No matter how careful you are with your money, there may be times when you have insufficient funds in your account to cover a large check or debit payment. Bouncing a check is not a good idea, as most banks will charge you a non-sufficient funds (NSF) fee if your account has a negative balance. One solution is to use a cash reserve line of credit, which supports customers through times when cash is not plentiful.
What's a Cash Reserve Line of Credit?
A cash reserve line of credit is a relatively small line of credit that protects checking accounts from unintended overdrafts – mostly, though not always, for business customers. It’s a separate account, linked to the account holder's checking account, which the account holder can draw on in times of need. For example, a seasonal business that receives lower revenue during the winter months may use the cash reserve to cover essential bills and outgoings during this time. The cash reserve line of credit is there to ensure a business does not have cash flow problems if it needs money in a hurry.
What’s the Credit Limit?
Since a cash reserve is intended to be an emergency fund, to tide a business over in times of low cash flow, the credit limit tends to be relatively small. Eastern Bank, for instance, offers a cash reserve of between $1,000 and $15,000 for both businesses and consumers. The amount of credit you get depends on your credit score and past credit history.
Generally, there’s no limit to how much a customer can draw from the line of credit at any one time. For instance, if you had a cash reserve of $10,000, you could draw the entire $10,000 in one month, or you could draw smaller amounts over several months when you needed the money.
Some banks manage their cash reserve lines of credit a little differently. State Bank, for example, will give its customers a credit line up to $2,000, which is released in $100 increments whenever the customer's checking account is in danger of becoming overdrawn.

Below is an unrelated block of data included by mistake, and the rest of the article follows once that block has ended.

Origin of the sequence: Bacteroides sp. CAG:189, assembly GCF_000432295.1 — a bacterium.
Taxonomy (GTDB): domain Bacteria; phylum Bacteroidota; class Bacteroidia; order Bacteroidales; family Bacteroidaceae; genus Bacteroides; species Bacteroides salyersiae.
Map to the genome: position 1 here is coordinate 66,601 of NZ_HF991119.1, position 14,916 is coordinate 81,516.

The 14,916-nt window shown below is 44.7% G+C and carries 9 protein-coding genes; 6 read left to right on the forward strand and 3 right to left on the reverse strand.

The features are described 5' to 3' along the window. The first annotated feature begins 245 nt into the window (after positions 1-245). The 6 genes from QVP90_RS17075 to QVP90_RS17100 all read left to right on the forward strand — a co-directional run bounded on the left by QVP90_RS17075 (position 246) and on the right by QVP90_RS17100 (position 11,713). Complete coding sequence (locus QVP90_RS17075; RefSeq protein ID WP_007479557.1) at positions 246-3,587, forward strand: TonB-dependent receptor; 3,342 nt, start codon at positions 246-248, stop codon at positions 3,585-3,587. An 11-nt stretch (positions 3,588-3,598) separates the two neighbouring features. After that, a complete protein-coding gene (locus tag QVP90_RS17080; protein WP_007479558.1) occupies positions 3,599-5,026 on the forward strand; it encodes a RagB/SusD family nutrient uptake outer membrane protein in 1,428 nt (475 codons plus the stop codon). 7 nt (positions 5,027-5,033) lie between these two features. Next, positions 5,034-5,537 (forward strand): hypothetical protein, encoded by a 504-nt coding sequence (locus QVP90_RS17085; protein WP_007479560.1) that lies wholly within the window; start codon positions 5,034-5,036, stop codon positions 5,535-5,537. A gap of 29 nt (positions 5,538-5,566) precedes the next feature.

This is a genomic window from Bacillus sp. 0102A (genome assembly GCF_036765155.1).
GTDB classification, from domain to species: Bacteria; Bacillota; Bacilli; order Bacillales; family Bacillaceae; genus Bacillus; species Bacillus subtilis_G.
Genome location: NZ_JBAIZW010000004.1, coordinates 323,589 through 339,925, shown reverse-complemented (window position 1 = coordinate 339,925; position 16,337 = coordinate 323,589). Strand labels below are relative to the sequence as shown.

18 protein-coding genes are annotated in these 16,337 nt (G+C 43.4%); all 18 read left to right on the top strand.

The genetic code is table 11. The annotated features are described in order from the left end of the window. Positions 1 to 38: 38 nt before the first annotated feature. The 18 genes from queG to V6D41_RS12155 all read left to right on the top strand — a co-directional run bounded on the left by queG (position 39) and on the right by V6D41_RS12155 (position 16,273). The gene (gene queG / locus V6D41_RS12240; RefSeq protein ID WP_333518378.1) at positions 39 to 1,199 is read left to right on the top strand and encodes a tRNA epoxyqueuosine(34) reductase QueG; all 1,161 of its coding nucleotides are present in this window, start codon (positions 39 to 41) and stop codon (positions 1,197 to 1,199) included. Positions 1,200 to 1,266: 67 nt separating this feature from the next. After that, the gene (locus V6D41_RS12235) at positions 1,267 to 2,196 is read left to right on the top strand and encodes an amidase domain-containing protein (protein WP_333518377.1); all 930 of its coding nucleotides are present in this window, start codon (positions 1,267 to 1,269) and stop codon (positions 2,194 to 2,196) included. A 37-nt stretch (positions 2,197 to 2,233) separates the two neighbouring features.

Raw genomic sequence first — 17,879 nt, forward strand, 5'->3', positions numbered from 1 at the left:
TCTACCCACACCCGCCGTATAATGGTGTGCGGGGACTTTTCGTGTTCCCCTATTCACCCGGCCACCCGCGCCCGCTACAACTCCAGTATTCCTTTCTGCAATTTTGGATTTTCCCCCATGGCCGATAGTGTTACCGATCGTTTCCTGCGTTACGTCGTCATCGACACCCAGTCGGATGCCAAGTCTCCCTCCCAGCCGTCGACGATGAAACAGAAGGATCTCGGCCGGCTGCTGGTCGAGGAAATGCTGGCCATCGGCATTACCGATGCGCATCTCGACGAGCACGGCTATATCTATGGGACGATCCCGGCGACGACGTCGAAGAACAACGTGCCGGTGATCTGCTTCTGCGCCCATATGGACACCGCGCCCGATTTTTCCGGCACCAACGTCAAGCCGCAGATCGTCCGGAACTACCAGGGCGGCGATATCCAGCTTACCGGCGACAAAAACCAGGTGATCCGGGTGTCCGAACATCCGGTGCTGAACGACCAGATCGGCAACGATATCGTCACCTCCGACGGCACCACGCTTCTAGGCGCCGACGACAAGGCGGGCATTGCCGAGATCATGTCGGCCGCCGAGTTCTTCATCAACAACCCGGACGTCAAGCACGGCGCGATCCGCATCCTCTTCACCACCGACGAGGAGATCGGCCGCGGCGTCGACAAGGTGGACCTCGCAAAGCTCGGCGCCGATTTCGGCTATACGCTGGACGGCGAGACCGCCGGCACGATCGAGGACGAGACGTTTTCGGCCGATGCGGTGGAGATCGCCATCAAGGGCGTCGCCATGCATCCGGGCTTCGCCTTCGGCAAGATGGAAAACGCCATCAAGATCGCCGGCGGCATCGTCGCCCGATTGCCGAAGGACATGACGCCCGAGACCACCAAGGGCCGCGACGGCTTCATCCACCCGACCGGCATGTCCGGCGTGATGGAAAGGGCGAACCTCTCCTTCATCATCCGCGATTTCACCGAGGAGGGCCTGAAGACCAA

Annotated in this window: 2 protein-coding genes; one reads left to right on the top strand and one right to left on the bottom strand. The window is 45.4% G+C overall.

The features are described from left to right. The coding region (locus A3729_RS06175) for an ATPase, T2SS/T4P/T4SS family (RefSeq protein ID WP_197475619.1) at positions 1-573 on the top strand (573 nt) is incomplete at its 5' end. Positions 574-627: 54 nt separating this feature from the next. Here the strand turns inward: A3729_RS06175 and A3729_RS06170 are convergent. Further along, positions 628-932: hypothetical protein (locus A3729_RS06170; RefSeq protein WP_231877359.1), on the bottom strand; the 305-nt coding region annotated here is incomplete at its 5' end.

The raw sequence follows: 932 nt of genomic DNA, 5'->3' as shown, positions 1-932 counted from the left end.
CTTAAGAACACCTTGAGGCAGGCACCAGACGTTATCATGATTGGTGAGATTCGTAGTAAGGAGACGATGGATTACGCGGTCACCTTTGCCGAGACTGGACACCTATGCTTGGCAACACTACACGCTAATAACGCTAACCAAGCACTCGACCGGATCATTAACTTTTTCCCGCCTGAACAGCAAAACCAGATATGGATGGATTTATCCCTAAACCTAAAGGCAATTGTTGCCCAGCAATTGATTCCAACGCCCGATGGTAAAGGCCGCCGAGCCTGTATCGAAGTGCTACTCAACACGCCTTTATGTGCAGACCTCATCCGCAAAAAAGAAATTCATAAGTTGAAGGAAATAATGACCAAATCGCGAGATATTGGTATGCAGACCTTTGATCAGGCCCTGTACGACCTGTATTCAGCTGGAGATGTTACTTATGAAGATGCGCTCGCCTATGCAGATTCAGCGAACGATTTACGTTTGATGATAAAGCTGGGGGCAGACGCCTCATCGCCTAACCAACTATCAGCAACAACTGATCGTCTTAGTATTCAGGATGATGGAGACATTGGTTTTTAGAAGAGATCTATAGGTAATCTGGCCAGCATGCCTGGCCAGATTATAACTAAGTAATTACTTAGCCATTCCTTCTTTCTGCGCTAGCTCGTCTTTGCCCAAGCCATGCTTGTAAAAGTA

What’s the Interest Rate?
The cash reserve works like a credit card, in that you only pay interest on the amount of credit you actually borrow monthly. Interest starts accruing from the date you draw on the cash reserve. Rates vary widely depending on the lender and your credit history. Rates in the region of 10 percent to 20 percent APR are not uncommon.
For business accounts, some lenders will specify a fixed interest rate plus the Wall Street Journal Prime Rate for its cash reserve accounts. For instance, if the flat rate is 7 percent and the WSJ Prime Rate is 3.25 percent, you would be charged a rate of 10.25 percent on the amount you borrow. Each bank has its own conditions, so be sure to check the small print before you sign.
Is a Cash Reserve the Same as an Overdraft?
A cash reserve line of credit is a lot like overdraft protection, in that it protects you from paying large overdraft and NSF fees if you unintentionally go overdrawn. The main difference is how the financing is secured. For business accounts, the bank will often require collateral to secure the line of credit. This security typically will be a tangible business asset, like a property or stock.
Consumer overdraft protection, on the other hand, does not usually require security. The lender simply allows the consumer to carry a negative balance for a short period, without incurring a large overdraft fee.
- Eastern Bank: Reserve Line of Credit
- Bankrate: Prime Rates
- State Bank: Cash Reserve Line of Credit
- Consumer Financial Protection Bureau. "Understanding the Overdraft 'Opt-in' Choice." Accessed Sept. 4, 2020.
- Corporate Finance Institute. “Cash Credit.” Accessed Sept. 4, 2020.
- Consumer Financial Protection Bureau. "My Bank/Credit Union Offered to Link My Checking Account to a Savings Account, a Line of Credit, or a Credit Card to Cover Overdrafts. How Does This Work?" Accessed Sept. 4, 2020.
- National Credit Union Administration. "Overdraft and Non-Sufficient Funds (NSF) Fees." Accessed September 4, 2020.
- Consumer Financial Protection Bureau. "You’ve Got Options When It Comes to Overdraft." Accessed Sept. 4, 2020.
- Citigroup. "Go Further with Preferred Banking Benefits." Accessed Sept. 4, 2020.
Jayne Thompson earned an LLB in Law and Business Administration from the University of Birmingham and an LLM in International Law from the University of East London. She practiced in various “big law” firms before launching a career as a commercial writer specializing in finance and tech. Her work has appeared on numerous financial blogs including Wealth Soup and Synchrony. Find her at www.whiterosecopywriting.com.